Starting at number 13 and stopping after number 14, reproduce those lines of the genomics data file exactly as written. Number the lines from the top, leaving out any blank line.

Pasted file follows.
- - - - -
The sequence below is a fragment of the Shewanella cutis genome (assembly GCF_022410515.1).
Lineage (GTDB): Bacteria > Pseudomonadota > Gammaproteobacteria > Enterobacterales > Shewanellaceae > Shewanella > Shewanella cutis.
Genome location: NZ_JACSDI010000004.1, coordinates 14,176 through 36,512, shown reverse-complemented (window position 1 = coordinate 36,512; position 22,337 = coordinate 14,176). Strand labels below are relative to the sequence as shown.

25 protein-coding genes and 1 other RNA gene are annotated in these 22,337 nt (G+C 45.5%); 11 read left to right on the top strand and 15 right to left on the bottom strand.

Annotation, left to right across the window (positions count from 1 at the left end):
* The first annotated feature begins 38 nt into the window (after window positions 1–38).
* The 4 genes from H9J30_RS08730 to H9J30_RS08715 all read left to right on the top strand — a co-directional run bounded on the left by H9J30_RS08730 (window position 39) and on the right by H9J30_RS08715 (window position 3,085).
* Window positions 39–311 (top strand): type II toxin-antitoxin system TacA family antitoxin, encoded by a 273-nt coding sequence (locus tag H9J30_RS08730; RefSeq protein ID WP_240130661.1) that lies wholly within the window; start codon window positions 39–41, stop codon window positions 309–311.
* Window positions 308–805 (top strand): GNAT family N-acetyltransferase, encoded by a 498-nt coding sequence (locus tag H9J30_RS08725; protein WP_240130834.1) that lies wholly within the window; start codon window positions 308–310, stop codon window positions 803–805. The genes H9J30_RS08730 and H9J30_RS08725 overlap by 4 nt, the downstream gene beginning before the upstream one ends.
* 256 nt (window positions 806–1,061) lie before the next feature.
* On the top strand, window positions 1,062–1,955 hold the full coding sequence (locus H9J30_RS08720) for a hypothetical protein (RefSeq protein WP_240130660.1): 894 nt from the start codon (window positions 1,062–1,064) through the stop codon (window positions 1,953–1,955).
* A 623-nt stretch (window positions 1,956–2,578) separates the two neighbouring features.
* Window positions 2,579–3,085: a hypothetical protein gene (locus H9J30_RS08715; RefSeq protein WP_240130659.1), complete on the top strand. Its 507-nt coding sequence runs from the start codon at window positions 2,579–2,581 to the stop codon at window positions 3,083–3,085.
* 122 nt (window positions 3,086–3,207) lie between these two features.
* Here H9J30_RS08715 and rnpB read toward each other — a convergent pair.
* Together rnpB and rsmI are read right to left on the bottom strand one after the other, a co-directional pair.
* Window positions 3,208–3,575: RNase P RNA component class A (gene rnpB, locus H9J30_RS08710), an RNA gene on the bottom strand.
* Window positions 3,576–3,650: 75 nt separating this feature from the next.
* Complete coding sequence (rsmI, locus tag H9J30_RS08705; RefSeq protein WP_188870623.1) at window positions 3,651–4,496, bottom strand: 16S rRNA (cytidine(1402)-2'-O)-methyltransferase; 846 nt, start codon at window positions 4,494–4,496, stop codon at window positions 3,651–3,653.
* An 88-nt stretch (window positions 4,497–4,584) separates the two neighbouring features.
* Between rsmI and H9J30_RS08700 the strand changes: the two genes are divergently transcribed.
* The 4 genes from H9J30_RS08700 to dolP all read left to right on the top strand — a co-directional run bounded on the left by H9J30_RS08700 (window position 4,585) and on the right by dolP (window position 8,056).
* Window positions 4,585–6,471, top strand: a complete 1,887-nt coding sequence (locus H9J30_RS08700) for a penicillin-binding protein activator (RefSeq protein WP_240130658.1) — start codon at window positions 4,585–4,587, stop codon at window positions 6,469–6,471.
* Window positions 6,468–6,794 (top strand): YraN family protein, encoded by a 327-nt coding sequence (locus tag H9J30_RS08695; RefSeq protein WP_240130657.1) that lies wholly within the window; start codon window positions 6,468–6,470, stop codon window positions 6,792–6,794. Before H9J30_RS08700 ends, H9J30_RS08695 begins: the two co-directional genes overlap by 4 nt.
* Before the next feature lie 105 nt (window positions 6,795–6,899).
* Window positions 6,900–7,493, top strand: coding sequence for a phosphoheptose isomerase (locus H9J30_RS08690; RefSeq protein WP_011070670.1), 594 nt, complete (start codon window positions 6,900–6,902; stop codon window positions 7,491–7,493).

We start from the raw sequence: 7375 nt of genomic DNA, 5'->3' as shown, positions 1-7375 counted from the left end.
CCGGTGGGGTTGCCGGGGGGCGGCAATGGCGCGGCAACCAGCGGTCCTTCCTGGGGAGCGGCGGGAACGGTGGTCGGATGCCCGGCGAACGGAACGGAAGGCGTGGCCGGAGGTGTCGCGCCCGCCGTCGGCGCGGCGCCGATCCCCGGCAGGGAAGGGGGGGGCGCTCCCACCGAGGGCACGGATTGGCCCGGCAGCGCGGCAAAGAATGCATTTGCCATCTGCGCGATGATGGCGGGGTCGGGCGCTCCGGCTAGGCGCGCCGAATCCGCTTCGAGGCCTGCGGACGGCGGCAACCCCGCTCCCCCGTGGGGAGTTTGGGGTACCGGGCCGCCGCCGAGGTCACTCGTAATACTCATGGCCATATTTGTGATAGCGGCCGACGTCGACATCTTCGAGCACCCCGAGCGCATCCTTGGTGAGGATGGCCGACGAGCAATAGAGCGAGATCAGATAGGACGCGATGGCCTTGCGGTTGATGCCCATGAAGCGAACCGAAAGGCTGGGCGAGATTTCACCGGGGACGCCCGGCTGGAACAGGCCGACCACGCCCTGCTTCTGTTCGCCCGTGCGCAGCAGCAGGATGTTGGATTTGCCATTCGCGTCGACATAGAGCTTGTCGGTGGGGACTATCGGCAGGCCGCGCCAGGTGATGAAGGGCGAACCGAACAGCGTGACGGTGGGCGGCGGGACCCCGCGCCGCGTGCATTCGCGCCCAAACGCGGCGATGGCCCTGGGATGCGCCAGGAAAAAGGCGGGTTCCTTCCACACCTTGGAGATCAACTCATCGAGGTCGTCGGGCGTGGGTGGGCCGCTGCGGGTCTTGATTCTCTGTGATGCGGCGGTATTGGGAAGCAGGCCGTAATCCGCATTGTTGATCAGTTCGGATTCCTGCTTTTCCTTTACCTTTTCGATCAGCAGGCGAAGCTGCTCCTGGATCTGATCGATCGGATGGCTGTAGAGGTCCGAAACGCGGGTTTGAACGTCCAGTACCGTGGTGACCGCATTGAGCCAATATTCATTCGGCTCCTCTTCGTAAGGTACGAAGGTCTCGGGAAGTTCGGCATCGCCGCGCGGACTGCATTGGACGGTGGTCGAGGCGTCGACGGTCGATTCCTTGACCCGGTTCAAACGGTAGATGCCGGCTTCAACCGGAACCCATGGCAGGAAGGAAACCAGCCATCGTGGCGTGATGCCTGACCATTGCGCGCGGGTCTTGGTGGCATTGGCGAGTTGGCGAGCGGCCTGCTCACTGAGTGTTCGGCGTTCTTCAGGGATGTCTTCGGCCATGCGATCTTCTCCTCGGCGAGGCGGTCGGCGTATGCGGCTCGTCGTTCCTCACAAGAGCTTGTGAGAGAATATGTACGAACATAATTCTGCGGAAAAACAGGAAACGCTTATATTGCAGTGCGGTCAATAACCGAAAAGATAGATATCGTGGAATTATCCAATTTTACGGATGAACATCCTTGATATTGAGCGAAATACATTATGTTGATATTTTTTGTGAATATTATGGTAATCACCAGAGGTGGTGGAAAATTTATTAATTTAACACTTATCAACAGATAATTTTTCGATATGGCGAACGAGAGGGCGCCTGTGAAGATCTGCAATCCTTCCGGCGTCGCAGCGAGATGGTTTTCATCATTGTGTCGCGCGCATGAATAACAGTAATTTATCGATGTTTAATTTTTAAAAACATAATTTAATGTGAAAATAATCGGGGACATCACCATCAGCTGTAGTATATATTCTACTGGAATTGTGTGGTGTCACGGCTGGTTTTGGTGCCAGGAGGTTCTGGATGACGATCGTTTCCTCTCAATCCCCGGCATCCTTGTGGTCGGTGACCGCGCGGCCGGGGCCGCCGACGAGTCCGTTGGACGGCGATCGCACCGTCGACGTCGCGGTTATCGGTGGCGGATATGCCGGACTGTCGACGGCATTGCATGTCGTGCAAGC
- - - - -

* Window positions 2,579–3,085: a hypothetical protein gene (locus H9J30_RS08715; RefSeq protein WP_240130659.1), complete on the top strand. Its 507-nt coding sequence runs from the start codon at window positions 2,579–2,581 to the stop codon at window positions 3,083–3,085.
* 122 nt (window positions 3,086–3,207) lie between these two features.